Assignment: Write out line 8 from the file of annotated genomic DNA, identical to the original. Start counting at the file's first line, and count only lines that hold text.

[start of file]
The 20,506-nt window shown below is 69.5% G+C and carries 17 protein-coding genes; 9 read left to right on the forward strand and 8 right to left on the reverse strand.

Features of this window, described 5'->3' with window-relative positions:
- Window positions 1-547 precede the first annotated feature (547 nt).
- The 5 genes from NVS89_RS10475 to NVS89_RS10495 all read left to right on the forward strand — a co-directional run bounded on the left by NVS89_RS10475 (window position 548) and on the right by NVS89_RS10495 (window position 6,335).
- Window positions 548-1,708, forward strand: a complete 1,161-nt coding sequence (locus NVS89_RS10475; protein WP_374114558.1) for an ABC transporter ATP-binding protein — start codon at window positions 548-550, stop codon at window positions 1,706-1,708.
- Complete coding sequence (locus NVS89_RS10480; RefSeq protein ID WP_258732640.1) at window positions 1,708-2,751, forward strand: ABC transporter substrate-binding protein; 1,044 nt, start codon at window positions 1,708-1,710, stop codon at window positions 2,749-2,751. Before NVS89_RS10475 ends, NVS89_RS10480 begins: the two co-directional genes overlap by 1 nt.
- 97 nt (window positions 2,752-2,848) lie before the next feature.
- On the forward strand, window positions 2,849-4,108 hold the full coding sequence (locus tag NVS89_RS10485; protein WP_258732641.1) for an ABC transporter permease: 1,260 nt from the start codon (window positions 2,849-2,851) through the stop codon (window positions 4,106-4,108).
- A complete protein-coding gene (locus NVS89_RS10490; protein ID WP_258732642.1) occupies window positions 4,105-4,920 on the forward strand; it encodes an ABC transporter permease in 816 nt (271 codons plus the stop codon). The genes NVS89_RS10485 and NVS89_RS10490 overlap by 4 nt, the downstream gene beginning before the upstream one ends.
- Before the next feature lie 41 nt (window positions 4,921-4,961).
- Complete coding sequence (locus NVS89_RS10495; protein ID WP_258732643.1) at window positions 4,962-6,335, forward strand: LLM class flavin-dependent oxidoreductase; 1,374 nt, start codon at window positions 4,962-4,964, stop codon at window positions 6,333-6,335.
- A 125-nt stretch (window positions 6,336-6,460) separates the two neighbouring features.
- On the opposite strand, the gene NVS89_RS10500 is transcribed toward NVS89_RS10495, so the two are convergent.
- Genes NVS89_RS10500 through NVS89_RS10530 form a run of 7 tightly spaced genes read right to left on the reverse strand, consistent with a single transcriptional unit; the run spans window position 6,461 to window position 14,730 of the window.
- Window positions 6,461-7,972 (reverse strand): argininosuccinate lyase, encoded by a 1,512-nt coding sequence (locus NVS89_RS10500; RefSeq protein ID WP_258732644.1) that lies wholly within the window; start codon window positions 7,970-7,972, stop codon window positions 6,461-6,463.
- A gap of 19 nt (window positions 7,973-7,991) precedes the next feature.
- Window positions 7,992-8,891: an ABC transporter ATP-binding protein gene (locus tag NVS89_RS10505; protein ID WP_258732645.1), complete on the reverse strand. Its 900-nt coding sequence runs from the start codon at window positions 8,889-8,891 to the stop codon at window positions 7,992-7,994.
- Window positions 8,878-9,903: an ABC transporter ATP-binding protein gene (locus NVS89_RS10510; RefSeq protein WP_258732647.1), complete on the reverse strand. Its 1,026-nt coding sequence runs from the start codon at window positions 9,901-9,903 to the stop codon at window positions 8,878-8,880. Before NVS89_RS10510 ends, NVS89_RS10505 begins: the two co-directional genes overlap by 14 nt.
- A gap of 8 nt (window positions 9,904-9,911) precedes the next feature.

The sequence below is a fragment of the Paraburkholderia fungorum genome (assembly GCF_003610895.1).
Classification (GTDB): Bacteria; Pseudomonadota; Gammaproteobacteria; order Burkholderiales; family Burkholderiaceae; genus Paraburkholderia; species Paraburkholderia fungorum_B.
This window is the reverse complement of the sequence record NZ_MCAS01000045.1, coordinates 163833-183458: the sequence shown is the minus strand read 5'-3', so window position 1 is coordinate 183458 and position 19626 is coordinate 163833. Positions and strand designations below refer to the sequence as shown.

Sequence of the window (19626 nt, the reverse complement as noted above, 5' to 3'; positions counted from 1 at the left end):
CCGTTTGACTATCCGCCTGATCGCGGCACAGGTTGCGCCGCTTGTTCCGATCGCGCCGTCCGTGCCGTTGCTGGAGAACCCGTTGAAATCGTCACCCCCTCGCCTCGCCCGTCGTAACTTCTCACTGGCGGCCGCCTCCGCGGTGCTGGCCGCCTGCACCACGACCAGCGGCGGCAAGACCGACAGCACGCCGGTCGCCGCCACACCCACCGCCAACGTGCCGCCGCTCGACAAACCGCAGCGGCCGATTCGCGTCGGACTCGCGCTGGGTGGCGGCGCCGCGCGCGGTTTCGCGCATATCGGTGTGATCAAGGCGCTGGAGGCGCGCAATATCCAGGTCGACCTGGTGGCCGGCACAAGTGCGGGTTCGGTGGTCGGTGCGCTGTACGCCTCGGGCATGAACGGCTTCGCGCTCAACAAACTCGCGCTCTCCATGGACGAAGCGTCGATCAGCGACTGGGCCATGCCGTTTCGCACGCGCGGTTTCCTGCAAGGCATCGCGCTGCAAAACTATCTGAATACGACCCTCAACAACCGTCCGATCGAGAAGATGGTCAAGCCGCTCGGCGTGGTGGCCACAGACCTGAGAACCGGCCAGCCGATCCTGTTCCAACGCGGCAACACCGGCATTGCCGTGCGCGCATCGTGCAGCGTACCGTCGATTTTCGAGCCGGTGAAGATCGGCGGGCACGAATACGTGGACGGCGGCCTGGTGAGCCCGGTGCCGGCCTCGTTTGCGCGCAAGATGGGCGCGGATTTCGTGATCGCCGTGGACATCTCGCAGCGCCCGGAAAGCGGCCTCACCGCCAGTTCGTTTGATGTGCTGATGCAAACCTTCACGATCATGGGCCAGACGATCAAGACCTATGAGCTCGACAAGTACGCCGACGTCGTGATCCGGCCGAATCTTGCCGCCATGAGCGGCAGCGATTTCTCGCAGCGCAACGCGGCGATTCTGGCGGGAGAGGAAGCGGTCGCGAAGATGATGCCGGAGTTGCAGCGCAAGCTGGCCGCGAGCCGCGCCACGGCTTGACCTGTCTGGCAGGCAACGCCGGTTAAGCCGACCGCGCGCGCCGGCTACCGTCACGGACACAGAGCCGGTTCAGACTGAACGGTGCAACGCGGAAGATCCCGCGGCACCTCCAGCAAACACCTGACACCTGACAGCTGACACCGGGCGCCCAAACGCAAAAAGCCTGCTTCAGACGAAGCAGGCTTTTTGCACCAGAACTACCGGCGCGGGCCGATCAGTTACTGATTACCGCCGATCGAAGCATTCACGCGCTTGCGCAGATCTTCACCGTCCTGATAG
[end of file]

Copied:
- On the forward strand, window positions 2,849-4,108 hold the full coding sequence (locus tag NVS89_RS10485; protein WP_258732641.1) for an ABC transporter permease: 1,260 nt from the start codon (window positions 2,849-2,851) through the stop codon (window positions 4,106-4,108).